Everyone that met her closely admired her courage. At the Chapel Hill High School Class 2018 graduation, her sister Annette was the principal chosen speaker. She spoke of courage and persistence, and how Amanda’s life inspired her determination to excel in school. The speech was a moving and powerful inspiration for everyone in attendance. In the speech she said “Each morning as I walk down the stairs, I hear her laughing in the face of her disease, and I feel encouraged to go on. She is the epitome of courage and my hero.” These words of Amanda’s story brought courage to many who had never even met her.
Amanda’s beauty, inside and out, made an impression on countless lives and will never be extinguished from our minds. She remains a symbol of selfless love and brought such joy to our lives. There is no easy way for us to say goodbye to Amanda, but we mustn’t dwell in sadness. Instead, we should choose to focus on how happy she made us when she was in our lives. Amanda, may you rest in eternal peace.
“There are so many things that were amazing about you Amanda but there is not enough time to put them in words. I remember the way you liked organized things and so clean. For, example if someone left the door open you would always close it, or if you saw a shoe on the floor you would pick it up and put it away. I remember the way you were so clean, after touching anything you would wash your hands. I remember the way you loved nature, loved watching and playing in the rain and feeling and searching the grass. When it would snow, you watched it mesmerizingly. And every time we walked you would always bring something back. I remember how loving you were, every time your sister Ava would cry you would always comfort her. You would always protect her and empathize with her. You were always so curious, always wondering why? I remember how smart you were, every time I changed my phone password you would always find a way to open it. You were so strong, always a fighter, even in your last moments you were still fighting.
I miss you” Clemence Nyirarerwa (Mother).
“Amanda, your life was short on earth and full of suffering. But you taught lifetime lessons to all people who met you. Your inspired courage and resolve as people watched your strength to fight your illnesses until your last moments. I will always see your enquiring eyes that looked at mine like you are reading my mind or ask me profound life questions. You were so intelligent. I remember how you learned to read so easily as I read books to you. I will miss those moments of reading and singing. Your transfixing laugher will continue to ring in my heart forever. You are my hero” Solomon Gasana (Father)
“Amanda, you brought a smile and joy to everyone that met you closely. Although, your speech abilities were limited from a very young age, you never failed to communicate your love for people, nature, and God. I will always remember how much you loved running around and sometimes stopping to admire something as simple as a leaf. I could see in your eyes the admiration for God’s creation even when you were young to understand God. Your love for Gospel music is something that I shared with you and it is a memory that I will never forget. I take solace in knowing that you will be singing with perfect voice among angels in heaven. There is not easy way for me to say goodbye to you Amanda, but I know I can’t dwell in sadness. Instead, I chose to focus on how happy you made me when you were in my life. We will miss you Amanda forever and will always remember your smile and laughter”. Anitha Nyirandatwa (Aunt)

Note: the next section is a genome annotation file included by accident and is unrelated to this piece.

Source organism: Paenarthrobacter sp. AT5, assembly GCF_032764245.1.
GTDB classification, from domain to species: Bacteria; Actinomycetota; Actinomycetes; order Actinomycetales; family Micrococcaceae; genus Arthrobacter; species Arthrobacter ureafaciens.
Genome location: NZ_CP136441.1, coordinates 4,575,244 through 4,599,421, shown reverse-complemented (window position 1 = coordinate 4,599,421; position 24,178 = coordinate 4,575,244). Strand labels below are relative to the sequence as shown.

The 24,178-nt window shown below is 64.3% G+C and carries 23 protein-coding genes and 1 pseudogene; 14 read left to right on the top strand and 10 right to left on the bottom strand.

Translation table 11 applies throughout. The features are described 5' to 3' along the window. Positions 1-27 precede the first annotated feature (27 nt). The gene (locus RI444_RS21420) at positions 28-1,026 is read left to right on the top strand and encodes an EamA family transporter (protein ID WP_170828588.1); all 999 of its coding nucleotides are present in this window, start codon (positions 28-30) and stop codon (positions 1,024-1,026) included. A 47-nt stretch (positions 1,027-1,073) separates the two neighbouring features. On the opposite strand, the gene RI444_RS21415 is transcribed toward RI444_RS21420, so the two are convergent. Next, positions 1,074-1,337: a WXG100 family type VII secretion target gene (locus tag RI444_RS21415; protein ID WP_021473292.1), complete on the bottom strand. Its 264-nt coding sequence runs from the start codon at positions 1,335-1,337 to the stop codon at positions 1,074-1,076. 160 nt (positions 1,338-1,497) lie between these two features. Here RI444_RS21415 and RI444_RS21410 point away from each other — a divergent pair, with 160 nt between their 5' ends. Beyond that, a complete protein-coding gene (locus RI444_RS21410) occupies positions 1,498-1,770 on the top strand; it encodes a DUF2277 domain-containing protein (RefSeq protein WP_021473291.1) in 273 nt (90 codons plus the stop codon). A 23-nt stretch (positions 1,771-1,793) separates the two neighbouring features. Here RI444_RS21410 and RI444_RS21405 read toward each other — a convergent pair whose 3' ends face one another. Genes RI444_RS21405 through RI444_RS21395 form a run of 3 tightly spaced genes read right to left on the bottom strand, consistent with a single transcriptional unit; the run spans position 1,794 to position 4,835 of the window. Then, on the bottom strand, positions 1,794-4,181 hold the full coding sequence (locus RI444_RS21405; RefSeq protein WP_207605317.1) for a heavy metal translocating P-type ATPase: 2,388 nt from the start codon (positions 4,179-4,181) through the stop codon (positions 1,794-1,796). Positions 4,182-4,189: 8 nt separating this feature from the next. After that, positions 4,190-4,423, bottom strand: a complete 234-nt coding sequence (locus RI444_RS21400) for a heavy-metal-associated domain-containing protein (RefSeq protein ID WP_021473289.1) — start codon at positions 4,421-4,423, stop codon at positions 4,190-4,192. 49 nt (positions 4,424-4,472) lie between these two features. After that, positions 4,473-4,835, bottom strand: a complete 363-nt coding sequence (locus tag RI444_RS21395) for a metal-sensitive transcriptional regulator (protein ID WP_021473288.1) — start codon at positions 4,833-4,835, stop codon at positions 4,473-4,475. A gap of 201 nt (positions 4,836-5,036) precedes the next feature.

“Amanda, you were not only beautiful on the outside, you were a beautiful soul. Even though you were my little sister, I learned so many things from you. Your strength was resilient. You fought for many years with us and smiled through the pain. Although incredibly difficult, this reminds me not to feel sorrow, but instead to feel grateful that your presence has blessed our lives. I pray that God welcomes you with open arms and that you experience eternal peace that you were never granted on this earth.” Angelique Niyonkuru (Sister).
“My sweet girl you were amazing. I remember the day you were born, so small and truly Mwiza. You were such a gift and we were all so excited to have you. You were so strong and so pure. Your laugh was so loud and vibrant all the time. You were always the kindest person in the room. You always protected and showed me abundant love and compassion. You truly were the best, most perfect sister. I will always remember your giddy laugh, your soft skin and tender heart. I know You are running with the angels and singing with God. Earth will never be the same without you, but we will forever be changed by your life. Thank you for allowing me to be your sister!” Annette Seka
“Amanda, you were very helpful loving big sister. You were very intelligent and warmhearted. Whenever I woke up to get ready for school, I would hear your breathing, still sleeping, and feel happy you are alive. I miss you. I remember your laughter and miss it. It is good that you are singing and dancing in heaven with Angels. I love you.” Ava Akazuba